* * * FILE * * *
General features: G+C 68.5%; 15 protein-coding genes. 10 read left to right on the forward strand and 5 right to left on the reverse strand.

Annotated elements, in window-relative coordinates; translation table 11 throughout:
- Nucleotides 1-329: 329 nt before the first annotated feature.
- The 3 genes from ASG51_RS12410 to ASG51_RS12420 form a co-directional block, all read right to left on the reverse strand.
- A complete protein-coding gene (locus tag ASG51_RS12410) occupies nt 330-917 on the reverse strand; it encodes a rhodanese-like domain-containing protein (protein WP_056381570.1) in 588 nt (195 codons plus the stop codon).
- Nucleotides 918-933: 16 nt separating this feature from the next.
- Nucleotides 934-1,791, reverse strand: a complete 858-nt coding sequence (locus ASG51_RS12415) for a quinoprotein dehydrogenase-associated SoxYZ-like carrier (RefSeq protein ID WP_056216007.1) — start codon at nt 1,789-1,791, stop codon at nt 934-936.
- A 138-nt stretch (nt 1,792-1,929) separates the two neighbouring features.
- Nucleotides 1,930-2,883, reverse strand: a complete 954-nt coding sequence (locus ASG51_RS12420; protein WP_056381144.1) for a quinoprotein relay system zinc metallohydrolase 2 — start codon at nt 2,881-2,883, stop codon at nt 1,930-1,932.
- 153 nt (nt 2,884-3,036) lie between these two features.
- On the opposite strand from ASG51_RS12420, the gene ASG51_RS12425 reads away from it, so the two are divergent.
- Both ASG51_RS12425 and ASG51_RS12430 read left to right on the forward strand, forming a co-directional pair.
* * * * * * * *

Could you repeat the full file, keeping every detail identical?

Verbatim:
General features: G+C 68.5%; 15 protein-coding genes. 10 read left to right on the forward strand and 5 right to left on the reverse strand.

Annotated elements, in window-relative coordinates; translation table 11 throughout:
- Nucleotides 1-329: 329 nt before the first annotated feature.
- The 3 genes from ASG51_RS12410 to ASG51_RS12420 form a co-directional block, all read right to left on the reverse strand.
- A complete protein-coding gene (locus tag ASG51_RS12410) occupies nt 330-917 on the reverse strand; it encodes a rhodanese-like domain-containing protein (protein WP_056381570.1) in 588 nt (195 codons plus the stop codon).
- Nucleotides 918-933: 16 nt separating this feature from the next.
- Nucleotides 934-1,791, reverse strand: a complete 858-nt coding sequence (locus ASG51_RS12415) for a quinoprotein dehydrogenase-associated SoxYZ-like carrier (RefSeq protein ID WP_056216007.1) — start codon at nt 1,789-1,791, stop codon at nt 934-936.
- A 138-nt stretch (nt 1,792-1,929) separates the two neighbouring features.
- Nucleotides 1,930-2,883, reverse strand: a complete 954-nt coding sequence (locus ASG51_RS12420; protein WP_056381144.1) for a quinoprotein relay system zinc metallohydrolase 2 — start codon at nt 2,881-2,883, stop codon at nt 1,930-1,932.
- 153 nt (nt 2,884-3,036) lie between these two features.
- On the opposite strand from ASG51_RS12420, the gene ASG51_RS12425 reads away from it, so the two are divergent.
- Both ASG51_RS12425 and ASG51_RS12430 read left to right on the forward strand, forming a co-directional pair.